Africans and other foreign nationals in South Africa suffer “routine” harassment and lethal violence by locals and government authorities, a new report by Human Rights Watch (HRW) said. In the 64-page report, HRW said foreigners are scapegoated and blamed for economic insecurity, crimes, and government failures to deliver services.
Also, the report said foreigners have been targets of nationwide protests and shutdowns characterized by mob violence, looting, and torching of their businesses.
“Non-South African nationals have suffered wave after wave of xenophobic violence and live in constant fear of being targeted solely for not being South African,” said Kristi Ueda, Africa division fellow at HRW and author of the report.
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“The South African government should hold those responsible accountable to the fullest extent of the law. Impunity only emboldens others and perpetuates xenophobia.”
This was despite the adoption of the National Action Plan to Combat Racism, Racial Discrimination, Xenophobia and Related Intolerance by the South African government.
The National Action Plan provides a framework to address many of the problems non-nationals face, but it seems to have had very little impact on the lives of Asian and African foreigners living in the country, HRW found. The HRW report relayed the testimonies of African and Asian nationals who faced xenophobic attacks.
A Congolese shop owner told the group that rioters broke into his shop in Johannesburg in 2019. “I am not feeling happy even though I am alive. I am trying not to be so angry, but I am so angry,” he told the group.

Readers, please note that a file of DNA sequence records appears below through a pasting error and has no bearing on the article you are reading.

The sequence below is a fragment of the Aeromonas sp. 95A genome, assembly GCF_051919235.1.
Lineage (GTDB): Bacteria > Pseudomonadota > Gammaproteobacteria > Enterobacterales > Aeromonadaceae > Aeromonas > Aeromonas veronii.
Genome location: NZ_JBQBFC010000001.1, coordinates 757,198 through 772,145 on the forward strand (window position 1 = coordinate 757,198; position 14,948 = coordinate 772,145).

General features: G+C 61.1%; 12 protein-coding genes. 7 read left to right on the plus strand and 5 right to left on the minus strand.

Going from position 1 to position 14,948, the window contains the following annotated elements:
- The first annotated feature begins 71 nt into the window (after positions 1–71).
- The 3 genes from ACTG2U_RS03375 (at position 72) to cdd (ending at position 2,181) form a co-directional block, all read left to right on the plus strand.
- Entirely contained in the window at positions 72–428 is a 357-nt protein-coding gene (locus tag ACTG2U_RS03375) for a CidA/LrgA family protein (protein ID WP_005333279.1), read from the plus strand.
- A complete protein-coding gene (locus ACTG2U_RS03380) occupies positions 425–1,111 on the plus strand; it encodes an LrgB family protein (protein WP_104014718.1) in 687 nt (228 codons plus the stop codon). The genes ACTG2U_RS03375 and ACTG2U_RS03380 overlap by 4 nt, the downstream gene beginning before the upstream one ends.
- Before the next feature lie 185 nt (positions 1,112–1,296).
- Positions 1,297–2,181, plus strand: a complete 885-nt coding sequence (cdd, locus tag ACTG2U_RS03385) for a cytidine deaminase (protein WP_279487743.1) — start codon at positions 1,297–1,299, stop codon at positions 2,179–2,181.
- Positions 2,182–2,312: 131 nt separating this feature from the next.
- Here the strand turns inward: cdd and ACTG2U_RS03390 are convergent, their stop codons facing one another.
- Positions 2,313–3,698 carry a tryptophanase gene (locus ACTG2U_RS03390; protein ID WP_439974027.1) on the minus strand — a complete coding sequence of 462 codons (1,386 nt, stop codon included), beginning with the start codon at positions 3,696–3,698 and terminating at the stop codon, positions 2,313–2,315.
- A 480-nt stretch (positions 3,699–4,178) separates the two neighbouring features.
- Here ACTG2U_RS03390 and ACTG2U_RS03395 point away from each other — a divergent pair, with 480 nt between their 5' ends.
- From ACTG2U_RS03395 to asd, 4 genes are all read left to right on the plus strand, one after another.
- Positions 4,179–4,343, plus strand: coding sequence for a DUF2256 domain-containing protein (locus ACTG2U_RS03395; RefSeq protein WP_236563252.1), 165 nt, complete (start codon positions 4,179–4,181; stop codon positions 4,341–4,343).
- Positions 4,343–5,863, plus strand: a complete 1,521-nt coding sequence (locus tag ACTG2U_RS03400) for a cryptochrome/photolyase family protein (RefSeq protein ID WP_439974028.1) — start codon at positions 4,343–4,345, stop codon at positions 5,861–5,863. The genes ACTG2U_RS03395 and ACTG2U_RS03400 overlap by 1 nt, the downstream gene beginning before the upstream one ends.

Also, a Bangladeshi shop owner told HRW that mobs ransacked his businesses during a bout of xenophobic violence last year. According to him, he was forced to stand guard over his shops without sleep for three days.
A grade-10 student in a public school in Cape Town was severely beaten for being elected class monitor. She spent nine days in the hospital because of her injuries.
Most foreigners interviewed by HRW said despite “routine” harassment and violence they face in South Africa, they want to stay and contribute to the country and its economy.
However, they face challenges in acquiring and renewing documentation to maintain a legal status to remain in South Africa. This in turn causes difficulties in accessing education, healthcare, and other basic services, the report said.
The report further stated that such challenges are a pivotal barrier to accessing justice. In 2008, xenophobic attacks left 62 people dead and in 2015, similar unrest killed seven. Also, in 2019, xenophobic attacks led to the murder of 12 people.
South Africa is one of the most preferred destinations of economic migrants searching for better jobs. The country attracts migrants from South African countries such as Lesotho, Mozambique and Zimbabwe and the continent including Congo, Ethiopia, Malawi, Nigeria and South Asia.
South Africa’s 2011 population census notes that the country hosts some 2.2 million foreigners, including political refugees, economic migrants and skilled expatriate workers.